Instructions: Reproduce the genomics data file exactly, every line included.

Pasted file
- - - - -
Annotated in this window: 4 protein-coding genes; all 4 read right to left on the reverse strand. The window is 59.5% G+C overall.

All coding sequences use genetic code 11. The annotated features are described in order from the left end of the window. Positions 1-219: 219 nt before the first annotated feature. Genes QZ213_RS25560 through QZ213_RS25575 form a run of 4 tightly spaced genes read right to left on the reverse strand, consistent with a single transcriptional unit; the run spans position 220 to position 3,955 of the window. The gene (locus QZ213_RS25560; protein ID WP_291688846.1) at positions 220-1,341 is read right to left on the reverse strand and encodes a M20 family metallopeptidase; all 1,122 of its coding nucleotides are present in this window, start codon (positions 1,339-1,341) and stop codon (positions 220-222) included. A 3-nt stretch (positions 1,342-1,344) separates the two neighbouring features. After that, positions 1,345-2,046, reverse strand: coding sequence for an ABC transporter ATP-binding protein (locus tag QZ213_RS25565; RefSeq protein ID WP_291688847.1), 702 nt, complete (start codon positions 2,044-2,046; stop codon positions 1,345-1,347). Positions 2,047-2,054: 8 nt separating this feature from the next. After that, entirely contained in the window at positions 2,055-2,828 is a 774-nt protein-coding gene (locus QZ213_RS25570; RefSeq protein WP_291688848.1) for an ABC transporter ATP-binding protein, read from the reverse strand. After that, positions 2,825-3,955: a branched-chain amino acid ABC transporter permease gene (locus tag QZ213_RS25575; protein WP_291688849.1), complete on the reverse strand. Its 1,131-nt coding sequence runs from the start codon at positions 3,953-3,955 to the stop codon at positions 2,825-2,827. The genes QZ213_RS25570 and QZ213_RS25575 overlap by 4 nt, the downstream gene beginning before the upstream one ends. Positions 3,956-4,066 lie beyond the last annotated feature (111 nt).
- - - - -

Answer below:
Annotated in this window: 4 protein-coding genes; all 4 read right to left on the reverse strand. The window is 59.5% G+C overall.

All coding sequences use genetic code 11. The annotated features are described in order from the left end of the window. Positions 1-219: 219 nt before the first annotated feature. Genes QZ213_RS25560 through QZ213_RS25575 form a run of 4 tightly spaced genes read right to left on the reverse strand, consistent with a single transcriptional unit; the run spans position 220 to position 3,955 of the window. The gene (locus QZ213_RS25560; protein ID WP_291688846.1) at positions 220-1,341 is read right to left on the reverse strand and encodes a M20 family metallopeptidase; all 1,122 of its coding nucleotides are present in this window, start codon (positions 1,339-1,341) and stop codon (positions 220-222) included. A 3-nt stretch (positions 1,342-1,344) separates the two neighbouring features. After that, positions 1,345-2,046, reverse strand: coding sequence for an ABC transporter ATP-binding protein (locus tag QZ213_RS25565; RefSeq protein ID WP_291688847.1), 702 nt, complete (start codon positions 2,044-2,046; stop codon positions 1,345-1,347). Positions 2,047-2,054: 8 nt separating this feature from the next. After that, entirely contained in the window at positions 2,055-2,828 is a 774-nt protein-coding gene (locus QZ213_RS25570; RefSeq protein WP_291688848.1) for an ABC transporter ATP-binding protein, read from the reverse strand. After that, positions 2,825-3,955: a branched-chain amino acid ABC transporter permease gene (locus tag QZ213_RS25575; protein WP_291688849.1), complete on the reverse strand. Its 1,131-nt coding sequence runs from the start codon at positions 3,953-3,955 to the stop codon at positions 2,825-2,827. The genes QZ213_RS25570 and QZ213_RS25575 overlap by 4 nt, the downstream gene beginning before the upstream one ends. Positions 3,956-4,066 lie beyond the last annotated feature (111 nt).